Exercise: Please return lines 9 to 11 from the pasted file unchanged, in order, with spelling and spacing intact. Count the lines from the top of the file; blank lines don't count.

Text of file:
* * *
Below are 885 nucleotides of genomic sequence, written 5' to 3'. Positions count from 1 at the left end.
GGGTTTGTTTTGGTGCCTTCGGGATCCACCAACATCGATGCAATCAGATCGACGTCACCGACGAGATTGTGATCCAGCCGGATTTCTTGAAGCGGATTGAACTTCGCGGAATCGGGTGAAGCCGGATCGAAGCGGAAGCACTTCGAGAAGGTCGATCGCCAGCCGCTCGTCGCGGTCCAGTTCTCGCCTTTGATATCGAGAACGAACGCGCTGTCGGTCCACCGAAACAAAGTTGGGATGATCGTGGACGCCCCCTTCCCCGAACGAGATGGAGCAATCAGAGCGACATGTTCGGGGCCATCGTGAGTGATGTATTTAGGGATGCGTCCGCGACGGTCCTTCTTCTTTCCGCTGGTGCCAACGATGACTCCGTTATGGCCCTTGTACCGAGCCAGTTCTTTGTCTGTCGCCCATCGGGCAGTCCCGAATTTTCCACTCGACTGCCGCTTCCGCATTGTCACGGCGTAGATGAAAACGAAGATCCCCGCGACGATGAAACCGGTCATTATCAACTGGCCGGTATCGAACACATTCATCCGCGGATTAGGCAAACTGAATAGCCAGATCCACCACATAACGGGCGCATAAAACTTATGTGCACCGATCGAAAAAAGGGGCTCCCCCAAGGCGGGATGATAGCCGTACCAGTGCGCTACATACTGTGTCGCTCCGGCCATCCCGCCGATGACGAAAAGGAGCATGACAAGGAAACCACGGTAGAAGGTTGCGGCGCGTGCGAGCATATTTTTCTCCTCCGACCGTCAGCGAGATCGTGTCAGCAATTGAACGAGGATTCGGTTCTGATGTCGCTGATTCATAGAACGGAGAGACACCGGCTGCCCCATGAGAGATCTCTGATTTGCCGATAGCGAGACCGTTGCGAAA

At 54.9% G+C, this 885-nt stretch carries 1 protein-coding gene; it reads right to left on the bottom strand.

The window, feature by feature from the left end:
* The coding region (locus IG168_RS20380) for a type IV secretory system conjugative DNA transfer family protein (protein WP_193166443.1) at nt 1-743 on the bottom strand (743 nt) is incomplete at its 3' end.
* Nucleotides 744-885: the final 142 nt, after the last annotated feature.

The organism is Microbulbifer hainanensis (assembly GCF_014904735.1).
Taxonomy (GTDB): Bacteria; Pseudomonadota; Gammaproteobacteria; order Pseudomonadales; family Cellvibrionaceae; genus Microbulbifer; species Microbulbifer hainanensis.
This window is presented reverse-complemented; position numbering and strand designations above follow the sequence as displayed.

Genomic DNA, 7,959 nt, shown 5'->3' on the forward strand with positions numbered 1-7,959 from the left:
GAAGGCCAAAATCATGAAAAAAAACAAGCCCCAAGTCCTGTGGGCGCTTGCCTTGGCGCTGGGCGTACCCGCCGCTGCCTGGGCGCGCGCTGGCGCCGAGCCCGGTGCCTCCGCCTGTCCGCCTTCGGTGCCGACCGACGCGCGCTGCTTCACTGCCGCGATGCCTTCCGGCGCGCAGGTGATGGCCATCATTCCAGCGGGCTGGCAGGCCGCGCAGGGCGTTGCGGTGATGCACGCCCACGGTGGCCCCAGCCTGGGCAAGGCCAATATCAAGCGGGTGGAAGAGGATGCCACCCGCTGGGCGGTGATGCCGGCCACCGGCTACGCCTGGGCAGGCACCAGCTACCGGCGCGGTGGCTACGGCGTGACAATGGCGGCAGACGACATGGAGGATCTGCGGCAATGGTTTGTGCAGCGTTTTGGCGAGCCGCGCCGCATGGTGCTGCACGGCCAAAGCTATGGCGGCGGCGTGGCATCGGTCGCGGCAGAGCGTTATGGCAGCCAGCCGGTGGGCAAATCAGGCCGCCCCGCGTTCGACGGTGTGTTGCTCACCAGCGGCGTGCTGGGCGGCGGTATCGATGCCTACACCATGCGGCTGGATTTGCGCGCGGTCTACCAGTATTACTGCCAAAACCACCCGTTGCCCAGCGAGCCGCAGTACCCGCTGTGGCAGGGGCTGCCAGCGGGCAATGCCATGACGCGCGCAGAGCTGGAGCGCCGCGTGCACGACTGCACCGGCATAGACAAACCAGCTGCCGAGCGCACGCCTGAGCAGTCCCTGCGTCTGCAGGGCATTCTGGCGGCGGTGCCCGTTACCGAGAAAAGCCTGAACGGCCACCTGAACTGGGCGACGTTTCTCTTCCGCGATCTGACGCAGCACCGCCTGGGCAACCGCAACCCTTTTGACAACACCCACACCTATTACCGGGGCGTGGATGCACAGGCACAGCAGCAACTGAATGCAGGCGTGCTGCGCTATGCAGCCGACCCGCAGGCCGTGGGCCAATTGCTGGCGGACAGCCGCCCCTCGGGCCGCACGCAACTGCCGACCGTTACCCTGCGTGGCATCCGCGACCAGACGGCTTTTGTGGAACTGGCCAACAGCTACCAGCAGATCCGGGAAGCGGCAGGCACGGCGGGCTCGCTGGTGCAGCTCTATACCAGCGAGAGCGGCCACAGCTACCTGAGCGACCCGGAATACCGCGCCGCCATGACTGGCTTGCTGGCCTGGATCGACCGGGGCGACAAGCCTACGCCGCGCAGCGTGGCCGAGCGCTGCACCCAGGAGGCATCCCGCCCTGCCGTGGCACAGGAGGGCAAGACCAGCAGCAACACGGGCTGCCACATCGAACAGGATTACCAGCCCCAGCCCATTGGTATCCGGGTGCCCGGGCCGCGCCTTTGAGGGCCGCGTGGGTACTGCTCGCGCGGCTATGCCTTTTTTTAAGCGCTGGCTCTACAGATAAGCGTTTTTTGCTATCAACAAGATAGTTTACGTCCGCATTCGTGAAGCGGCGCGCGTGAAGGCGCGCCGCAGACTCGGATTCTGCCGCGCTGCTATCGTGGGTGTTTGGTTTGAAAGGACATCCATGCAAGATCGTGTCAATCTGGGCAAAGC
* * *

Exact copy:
This window is presented reverse-complemented; position numbering and strand designations above follow the sequence as displayed.

Genomic DNA, 7,959 nt, shown 5'->3' on the forward strand with positions numbered 1-7,959 from the left:
GAAGGCCAAAATCATGAAAAAAAACAAGCCCCAAGTCCTGTGGGCGCTTGCCTTGGCGCTGGGCGTACCCGCCGCTGCCTGGGCGCGCGCTGGCGCCGAGCCCGGTGCCTCCGCCTGTCCGCCTTCGGTGCCGACCGACGCGCGCTGCTTCACTGCCGCGATGCCTTCCGGCGCGCAGGTGATGGCCATCATTCCAGCGGGCTGGCAGGCCGCGCAGGGCGTTGCGGTGATGCACGCCCACGGTGGCCCCAGCCTGGGCAAGGCCAATATCAAGCGGGTGGAAGAGGATGCCACCCGCTGGGCGGTGATGCCGGCCACCGGCTACGCCTGGGCAGGCACCAGCTACCGGCGCGGTGGCTACGGCGTGACAATGGCGGCAGACGACATGGAGGATCTGCGGCAATGGTTTGTGCAGCGTTTTGGCGAGCCGCGCCGCATGGTGCTGCACGGCCAAAGCTATGGCGGCGGCGTGGCATCGGTCGCGGCAGAGCGTTATGGCAGCCAGCCGGTGGGCAAATCAGGCCGCCCCGCGTTCGACGGTGTGTTGCTCACCAGCGGCGTGCTGGGCGGCGGTATCGATGCCTACACCATGCGGCTGGATTTGCGCGCGGTCTACCAGTATTACTGCCAAAACCACCCGTTGCCCAGCGAGCCGCAGTACCCGCTGTGGCAGGGGCTGCCAGCGGGCAATGCCATGACGCGCGCAGAGCTGGAGCGCCGCGTGCACGACTGCACCGGCATAGACAAACCAGCTGCCGAGCGCACGCCTGAGCAGTCCCTGCGTCTGCAGGGCATTCTGGCGGCGGTGCCCGTTACCGAGAAAAGCCTGAACGGCCACCTGAACTGGGCGACGTTTCTCTTCCGCGATCTGACGCAGCACCGCCTGGGCAACCGCAACCCTTTTGACAACACCCACACCTATTACCGGGGCGTGGATGCACAGGCACAGCAGCAACTGAATGCAGGCGTGCTGCGCTATGCAGCCGACCCGCAGGCCGTGGGCCAATTGCTGGCGGACAGCCGCCCCTCGGGCCGCACGCAACTGCCGACCGTTACCCTGCGTGGCATCCGCGACCAGACGGCTTTTGTGGAACTGGCCAACAGCTACCAGCAGATCCGGGAAGCGGCAGGCACGGCGGGCTCGCTGGTGCAGCTCTATACCAGCGAGAGCGGCCACAGCTACCTGAGCGACCCGGAATACCGCGCCGCCATGACTGGCTTGCTGGCCTGGATCGACCGGGGCGACAAGCCTACGCCGCGCAGCGTGGCCGAGCGCTGCACCCAGGAGGCATCCCGCCCTGCCGTGGCACAGGAGGGCAAGACCAGCAGCAACACGGGCTGCCACATCGAACAGGATTACCAGCCCCAGCCCATTGGTATCCGGGTGCCCGGGCCGCGCCTTTGAGGGCCGCGTGGGTACTGCTCGCGCGGCTATGCCTTTTTTTAAGCGCTGGCTCTACAGATAAGCGTTTTTTGCTATCAACAAGATAGTTTACGTCCGCATTCGTGAAGCGGCGCGCGTGAAGGCGCGCCGCAGACTCGGATTCTGCCGCGCTGCTATCGTGGGTGTTTGGTTTGAAAGGACATCCATGCAAGATCGTGTCAATCTGGGCAAAGC